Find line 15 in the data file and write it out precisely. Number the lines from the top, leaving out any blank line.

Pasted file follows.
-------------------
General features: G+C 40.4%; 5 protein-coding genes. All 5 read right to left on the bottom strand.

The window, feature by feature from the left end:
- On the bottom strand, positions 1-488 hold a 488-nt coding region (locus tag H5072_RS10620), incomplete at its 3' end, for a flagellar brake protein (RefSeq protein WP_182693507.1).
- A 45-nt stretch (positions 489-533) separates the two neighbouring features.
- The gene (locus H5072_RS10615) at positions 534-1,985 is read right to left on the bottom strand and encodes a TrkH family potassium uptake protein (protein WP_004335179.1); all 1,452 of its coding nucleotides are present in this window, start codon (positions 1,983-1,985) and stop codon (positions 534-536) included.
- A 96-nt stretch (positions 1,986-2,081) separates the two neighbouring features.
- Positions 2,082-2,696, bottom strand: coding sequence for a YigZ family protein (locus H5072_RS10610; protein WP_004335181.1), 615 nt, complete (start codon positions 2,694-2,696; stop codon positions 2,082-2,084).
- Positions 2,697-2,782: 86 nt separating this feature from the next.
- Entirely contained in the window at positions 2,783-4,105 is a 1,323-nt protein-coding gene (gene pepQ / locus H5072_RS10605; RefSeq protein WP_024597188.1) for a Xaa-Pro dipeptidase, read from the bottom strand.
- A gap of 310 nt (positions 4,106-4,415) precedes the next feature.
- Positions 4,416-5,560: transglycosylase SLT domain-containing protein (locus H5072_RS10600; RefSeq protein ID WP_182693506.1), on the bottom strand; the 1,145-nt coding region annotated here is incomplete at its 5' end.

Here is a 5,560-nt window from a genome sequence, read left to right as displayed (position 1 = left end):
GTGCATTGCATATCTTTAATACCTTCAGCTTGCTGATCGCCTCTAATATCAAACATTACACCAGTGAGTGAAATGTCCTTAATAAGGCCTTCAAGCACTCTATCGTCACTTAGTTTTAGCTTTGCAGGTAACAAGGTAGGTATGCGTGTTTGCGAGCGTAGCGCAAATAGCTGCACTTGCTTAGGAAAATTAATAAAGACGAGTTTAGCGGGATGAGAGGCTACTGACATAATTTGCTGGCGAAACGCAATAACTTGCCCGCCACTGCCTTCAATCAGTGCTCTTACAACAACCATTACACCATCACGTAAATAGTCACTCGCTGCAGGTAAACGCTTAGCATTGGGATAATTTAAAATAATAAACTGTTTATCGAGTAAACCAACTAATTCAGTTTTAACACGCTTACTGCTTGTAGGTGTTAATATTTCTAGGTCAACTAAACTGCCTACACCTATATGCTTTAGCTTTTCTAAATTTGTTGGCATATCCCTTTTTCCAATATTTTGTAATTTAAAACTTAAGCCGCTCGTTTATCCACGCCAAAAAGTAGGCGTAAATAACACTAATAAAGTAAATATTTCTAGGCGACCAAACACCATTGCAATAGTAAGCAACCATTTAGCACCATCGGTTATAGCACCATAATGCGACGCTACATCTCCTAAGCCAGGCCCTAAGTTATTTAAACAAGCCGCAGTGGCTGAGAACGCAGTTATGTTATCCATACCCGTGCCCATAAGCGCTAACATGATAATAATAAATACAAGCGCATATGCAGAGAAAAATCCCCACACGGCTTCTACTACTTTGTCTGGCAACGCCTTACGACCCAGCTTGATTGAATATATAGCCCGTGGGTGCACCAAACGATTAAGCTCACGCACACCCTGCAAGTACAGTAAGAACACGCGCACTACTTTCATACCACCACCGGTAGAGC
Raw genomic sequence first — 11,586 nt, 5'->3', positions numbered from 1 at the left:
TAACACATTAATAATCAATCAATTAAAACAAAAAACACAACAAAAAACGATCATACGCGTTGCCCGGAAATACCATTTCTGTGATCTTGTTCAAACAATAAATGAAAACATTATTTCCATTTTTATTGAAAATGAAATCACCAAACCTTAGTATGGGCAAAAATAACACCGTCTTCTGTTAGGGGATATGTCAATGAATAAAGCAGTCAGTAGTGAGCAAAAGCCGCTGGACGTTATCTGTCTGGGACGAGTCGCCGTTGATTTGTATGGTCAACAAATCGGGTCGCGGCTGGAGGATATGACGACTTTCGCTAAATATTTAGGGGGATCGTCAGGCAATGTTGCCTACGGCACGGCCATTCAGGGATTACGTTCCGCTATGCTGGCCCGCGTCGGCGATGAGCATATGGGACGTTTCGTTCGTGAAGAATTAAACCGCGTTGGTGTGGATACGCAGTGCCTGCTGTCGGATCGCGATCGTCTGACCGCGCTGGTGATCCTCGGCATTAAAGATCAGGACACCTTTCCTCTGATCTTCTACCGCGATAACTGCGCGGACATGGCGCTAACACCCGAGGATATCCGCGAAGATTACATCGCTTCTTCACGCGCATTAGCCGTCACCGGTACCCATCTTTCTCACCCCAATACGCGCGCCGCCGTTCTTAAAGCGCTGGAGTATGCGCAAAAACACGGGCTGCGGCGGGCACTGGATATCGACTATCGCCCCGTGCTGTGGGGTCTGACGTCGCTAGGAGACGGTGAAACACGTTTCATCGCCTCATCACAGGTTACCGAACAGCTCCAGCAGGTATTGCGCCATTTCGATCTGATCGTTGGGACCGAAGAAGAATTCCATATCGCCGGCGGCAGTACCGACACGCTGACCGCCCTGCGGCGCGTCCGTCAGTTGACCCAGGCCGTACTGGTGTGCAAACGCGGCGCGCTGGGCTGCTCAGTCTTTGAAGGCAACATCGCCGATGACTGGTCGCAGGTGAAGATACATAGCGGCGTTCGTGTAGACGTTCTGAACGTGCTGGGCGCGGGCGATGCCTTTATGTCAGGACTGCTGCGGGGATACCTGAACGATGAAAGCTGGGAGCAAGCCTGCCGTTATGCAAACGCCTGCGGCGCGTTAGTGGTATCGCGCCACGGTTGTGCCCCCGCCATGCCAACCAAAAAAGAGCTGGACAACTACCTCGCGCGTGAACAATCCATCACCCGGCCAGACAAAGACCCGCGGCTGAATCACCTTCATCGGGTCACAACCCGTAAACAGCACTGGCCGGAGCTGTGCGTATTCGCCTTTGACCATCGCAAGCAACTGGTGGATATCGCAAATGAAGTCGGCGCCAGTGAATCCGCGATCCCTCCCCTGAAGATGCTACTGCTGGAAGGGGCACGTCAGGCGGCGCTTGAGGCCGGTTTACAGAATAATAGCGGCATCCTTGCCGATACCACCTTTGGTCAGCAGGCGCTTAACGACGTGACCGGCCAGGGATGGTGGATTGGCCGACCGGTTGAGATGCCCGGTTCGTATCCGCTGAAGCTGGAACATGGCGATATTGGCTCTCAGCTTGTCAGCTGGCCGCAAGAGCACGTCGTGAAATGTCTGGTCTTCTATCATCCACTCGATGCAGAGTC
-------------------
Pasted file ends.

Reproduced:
TAACACATTAATAATCAATCAATTAAAACAAAAAACACAACAAAAAACGATCATACGCGTTGCCCGGAAATACCATTTCTGTGATCTTGTTCAAACAATAAATGAAAACATTATTTCCATTTTTATTGAAAATGAAATCACCAAACCTTAGTATGGGCAAAAATAACACCGTCTTCTGTTAGGGGATATGTCAATGAATAAAGCAGTCAGTAGTGAGCAAAAGCCGCTGGACGTTATCTGTCTGGGACGAGTCGCCGTTGATTTGTATGGTCAACAAATCGGGTCGCGGCTGGAGGATATGACGACTTTCGCTAAATATTTAGGGGGATCGTCAGGCAATGTTGCCTACGGCACGGCCATTCAGGGATTACGTTCCGCTATGCTGGCCCGCGTCGGCGATGAGCATATGGGACGTTTCGTTCGTGAAGAATTAAACCGCGTTGGTGTGGATACGCAGTGCCTGCTGTCGGATCGCGATCGTCTGACCGCGCTGGTGATCCTCGGCATTAAAGATCAGGACACCTTTCCTCTGATCTTCTACCGCGATAACTGCGCGGACATGGCGCTAACACCCGAGGATATCCGCGAAGATTACATCGCTTCTTCACGCGCATTAGCCGTCACCGGTACCCATCTTTCTCACCCCAATACGCGCGCCGCCGTTCTTAAAGCGCTGGAGTATGCGCAAAAACACGGGCTGCGGCGGGCACTGGATATCGACTATCGCCCCGTGCTGTGGGGTCTGACGTCGCTAGGAGACGGTGAAACACGTTTCATCGCCTCATCACAGGTTACCGAACAGCTCCAGCAGGTATTGCGCCATTTCGATCTGATCGTTGGGACCGAAGAAGAATTCCATATCGCCGGCGGCAGTACCGACACGCTGACCGCCCTGCGGCGCGTCCGTCAGTTGACCCAGGCCGTACTGGTGTGCAAACGCGGCGCGCTGGGCTGCTCAGTCTTTGAAGGCAACATCGCCGATGACTGGTCGCAGGTGAAGATACATAGCGGCGTTCGTGTAGACGTTCTGAACGTGCTGGGCGCGGGCGATGCCTTTATGTCAGGACTGCTGCGGGGATACCTGAACGATGAAAGCTGGGAGCAAGCCTGCCGTTATGCAAACGCCTGCGGCGCGTTAGTGGTATCGCGCCACGGTTGTGCCCCCGCCATGCCAACCAAAAAAGAGCTGGACAACTACCTCGCGCGTGAACAATCCATCACCCGGCCAGACAAAGACCCGCGGCTGAATCACCTTCATCGGGTCACAACCCGTAAACAGCACTGGCCGGAGCTGTGCGTATTCGCCTTTGACCATCGCAAGCAACTGGTGGATATCGCAAATGAAGTCGGCGCCAGTGAATCCGCGATCCCTCCCCTGAAGATGCTACTGCTGGAAGGGGCACGTCAGGCGGCGCTTGAGGCCGGTTTACAGAATAATAGCGGCATCCTTGCCGATACCACCTTTGGTCAGCAGGCGCTTAACGACGTGACCGGCCAGGGATGGTGGATTGGCCGACCGGTTGAGATGCCCGGTTCGTATCCGCTGAAGCTGGAACATGGCGATATTGGCTCTCAGCTTGTCAGCTGGCCGCAAGAGCACGTCGTGAAATGTCTGGTCTTCTATCATCCACTCGATGCAGAGTC